Being an east coast girl at heart (or at least by birthright) I cannot help but depend greatly upon the commercialization of seasonal change, as my car thermometer has read well into the 90's for the last week here in Los Angeles.  One thing I can't stand, however, is October's onslaught of articles aimed at "inappropriate", "tasteless" or "downright offensive" Halloween costumes.

Granted I've gotten a bit caught up in the hoopla before.  There was the one Halloween that planning a school party became so difficult due to multiple dietary restrictions in the classroom that I began to question how far is too far when it comes to limiting our children's intake.  Then there was the time even I got caught up in the fact that no size 2T Halloween costume should be called "Naughty Leopard".

I am still a firm believer that a woman (or certainly a little girl) doesn't need to be a slut to be a superhero.  But, the tone of so many costume-related pieces I've read lately has changed my tune a bit on who is to blame for this seemingly never ending cycle.

Whether it's complaints about Caitlyn Jenner:

or Cecil the Lion Killer:

or this interesting take on #BlueLivesMatter:

My opinion on each is the same.

I was a cigarette smoker through high school and most of college.  I will never forget the first shower I took after a night out in a bar as a non-smoker.  I untied my mane of long curly hair to wash it, and the moment the water hit my hair, it smelled like an ashtray.  I was repulsed.  But did I blame Marlboro?  No.  I blamed myself.

I believe the same applies here.

If we as consumers were not purchasing offensive costumes, manufacturers wouldn't be so motivated to make them.  Just as a television show can be pulled off the air mid-season because no one is watching, I'm sure that Party City would happily replace a poorly selling "Clock Bomb Boy" (inspired by 14 year old Ahmed Mohamed, who proudly brought a homemade timepiece to school before being handcuffed and questioned by authorities who suspected it may be an explosive).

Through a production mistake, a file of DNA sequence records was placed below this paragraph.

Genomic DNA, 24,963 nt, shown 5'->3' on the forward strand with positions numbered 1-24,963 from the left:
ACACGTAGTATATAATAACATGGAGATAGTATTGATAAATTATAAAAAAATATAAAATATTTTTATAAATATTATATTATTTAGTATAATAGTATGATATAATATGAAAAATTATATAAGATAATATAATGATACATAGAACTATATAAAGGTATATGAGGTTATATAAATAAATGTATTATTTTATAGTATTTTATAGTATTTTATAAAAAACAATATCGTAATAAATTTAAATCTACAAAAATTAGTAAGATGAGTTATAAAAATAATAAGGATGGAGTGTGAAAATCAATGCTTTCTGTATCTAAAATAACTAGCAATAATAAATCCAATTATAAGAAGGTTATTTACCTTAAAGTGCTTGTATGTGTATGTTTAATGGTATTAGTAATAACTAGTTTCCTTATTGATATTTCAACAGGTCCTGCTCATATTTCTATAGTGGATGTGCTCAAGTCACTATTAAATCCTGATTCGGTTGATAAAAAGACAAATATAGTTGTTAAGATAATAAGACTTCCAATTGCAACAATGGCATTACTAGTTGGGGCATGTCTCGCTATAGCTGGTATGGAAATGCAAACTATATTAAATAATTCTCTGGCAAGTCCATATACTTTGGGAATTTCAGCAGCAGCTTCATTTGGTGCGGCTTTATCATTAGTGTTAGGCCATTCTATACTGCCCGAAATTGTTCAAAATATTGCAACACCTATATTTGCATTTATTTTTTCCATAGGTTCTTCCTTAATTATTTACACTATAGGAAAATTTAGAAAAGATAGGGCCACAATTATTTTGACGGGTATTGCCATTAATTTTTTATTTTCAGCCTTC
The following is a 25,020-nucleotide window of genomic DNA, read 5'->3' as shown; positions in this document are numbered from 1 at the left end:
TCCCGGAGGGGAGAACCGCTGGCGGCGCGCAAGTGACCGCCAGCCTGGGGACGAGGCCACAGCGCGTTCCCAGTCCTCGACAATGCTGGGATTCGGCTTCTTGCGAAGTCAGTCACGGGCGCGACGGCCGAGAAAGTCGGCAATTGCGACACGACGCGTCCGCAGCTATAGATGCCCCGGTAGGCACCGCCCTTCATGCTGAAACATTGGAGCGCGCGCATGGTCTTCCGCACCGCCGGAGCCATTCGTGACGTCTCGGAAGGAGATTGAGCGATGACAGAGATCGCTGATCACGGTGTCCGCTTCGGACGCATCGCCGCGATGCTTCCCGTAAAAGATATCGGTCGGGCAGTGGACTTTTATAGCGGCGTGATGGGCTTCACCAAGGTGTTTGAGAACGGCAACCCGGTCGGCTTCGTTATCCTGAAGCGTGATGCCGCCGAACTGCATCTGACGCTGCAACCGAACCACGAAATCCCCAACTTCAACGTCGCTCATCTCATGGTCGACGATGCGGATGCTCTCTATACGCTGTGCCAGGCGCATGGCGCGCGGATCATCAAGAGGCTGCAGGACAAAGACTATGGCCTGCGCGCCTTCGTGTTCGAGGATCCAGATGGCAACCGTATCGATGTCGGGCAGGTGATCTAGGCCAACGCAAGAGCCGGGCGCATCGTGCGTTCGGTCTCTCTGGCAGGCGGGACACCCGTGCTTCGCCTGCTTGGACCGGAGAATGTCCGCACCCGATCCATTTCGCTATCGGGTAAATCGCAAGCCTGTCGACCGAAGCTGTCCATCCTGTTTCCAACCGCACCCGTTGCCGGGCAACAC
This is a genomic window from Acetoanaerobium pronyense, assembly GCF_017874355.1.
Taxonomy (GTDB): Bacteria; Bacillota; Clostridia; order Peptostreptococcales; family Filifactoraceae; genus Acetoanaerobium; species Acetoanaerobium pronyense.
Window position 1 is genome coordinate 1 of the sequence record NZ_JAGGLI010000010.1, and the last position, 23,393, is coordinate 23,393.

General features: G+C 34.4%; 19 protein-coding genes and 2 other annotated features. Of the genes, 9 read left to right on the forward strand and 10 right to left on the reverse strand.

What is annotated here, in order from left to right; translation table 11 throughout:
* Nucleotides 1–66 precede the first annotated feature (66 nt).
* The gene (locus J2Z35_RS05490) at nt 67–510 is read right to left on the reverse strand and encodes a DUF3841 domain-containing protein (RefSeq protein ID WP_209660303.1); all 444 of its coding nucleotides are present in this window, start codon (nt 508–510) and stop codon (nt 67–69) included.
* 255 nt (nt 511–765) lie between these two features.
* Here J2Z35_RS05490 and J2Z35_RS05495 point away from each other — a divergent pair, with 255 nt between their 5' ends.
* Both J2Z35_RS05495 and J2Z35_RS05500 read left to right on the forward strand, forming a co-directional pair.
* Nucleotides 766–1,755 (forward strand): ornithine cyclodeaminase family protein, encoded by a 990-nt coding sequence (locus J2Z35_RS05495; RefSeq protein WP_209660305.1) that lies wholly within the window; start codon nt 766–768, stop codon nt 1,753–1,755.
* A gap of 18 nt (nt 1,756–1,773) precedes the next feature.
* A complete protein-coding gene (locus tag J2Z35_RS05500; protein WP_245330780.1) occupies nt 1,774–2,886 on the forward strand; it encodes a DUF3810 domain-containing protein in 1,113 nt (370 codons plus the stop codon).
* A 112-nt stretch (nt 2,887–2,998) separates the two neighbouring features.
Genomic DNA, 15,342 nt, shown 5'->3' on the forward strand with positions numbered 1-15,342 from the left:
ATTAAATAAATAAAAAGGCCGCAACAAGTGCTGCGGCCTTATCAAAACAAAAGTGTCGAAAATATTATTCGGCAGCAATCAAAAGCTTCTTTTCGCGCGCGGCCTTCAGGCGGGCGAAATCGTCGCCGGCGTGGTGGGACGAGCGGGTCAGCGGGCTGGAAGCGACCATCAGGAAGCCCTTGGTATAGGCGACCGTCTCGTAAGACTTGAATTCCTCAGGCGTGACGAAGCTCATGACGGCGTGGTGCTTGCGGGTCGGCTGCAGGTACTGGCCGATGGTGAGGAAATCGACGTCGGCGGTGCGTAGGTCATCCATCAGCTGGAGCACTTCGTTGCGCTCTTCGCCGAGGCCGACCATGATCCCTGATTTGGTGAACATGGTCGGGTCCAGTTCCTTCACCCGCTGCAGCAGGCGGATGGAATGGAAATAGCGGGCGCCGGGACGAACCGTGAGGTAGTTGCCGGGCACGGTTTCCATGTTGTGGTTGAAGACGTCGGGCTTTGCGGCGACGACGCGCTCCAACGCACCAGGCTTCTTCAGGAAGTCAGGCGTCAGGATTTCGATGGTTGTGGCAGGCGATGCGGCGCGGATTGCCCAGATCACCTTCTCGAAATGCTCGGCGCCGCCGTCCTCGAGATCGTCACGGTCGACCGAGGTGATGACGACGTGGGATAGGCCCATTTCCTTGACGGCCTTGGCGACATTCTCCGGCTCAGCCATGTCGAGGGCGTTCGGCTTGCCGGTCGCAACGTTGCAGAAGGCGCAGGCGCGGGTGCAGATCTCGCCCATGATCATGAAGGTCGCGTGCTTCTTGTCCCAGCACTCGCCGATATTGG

To blame manufacturers for designing and profiting from questionable or tasteless Halloween costumes is diverting our attention in the wrong direction.

Blame the frat boy who buys "I Am Cait".  Blame the parent who buys fishnets and a garter for her young daughter.  Or, blame the person thoughtless enough to mock an incredibly intelligent Muslim teen who was scrutinized and shamed for doing what a blonde hair, blue eyed girl would have been commended for beyond words.

Manufacturers are simply doing their jobs by turning profits.

We as consumers are the ones at fault.

Actually, I think the look on "Ahmed's" face says it all.

Wednesday, September 16, 2015

It's The Most Wonderful Time... To Make a Difference (With Operation Christmas Child)

Operation Christmas Child is on my mind all year long.  When I spot classic novels in the Target dollar section in springtime, I scoop them up.  And when my daughters receive goodie bags at a summer birthday party, I squirrel the good stuff away.  I truly believe every little bit makes a difference.

I wish I could remember and thank whomever shared the very first post I saw about Operation Christmas Child on Facebook several years ago.  That's when I learned how this incredible program collects shoeboxes filled with gifts for a child who will receive nothing else on Christmas morning.  Nothing else.

That fall, I found the world's two most ginormous shoeboxes (one from each of my young girls) and packed them to the brim.  I've often wondered who those shoeboxes made smile more- me or the children who received them.  Selfishly, I'm pretty sure it was me.  The following year I wanted to pack more and more shoeboxes, but my heart was bigger than my checkbook.

I've never been good at asking for money (from anyone other than my mom).  When I ran the Boston Marathon in 2001 I was required to raise several thousand dollars for Brigham & Women's Hospital, who gave me my bib number.  Embarrassed to fundraise, I donated the money myself.  Years later, I regret doing that.  Had I worked up the hutzpah to ask for help, I'd likely have raised much more for the institution than the very minimum I was able to provide.  I wanted to make up for that.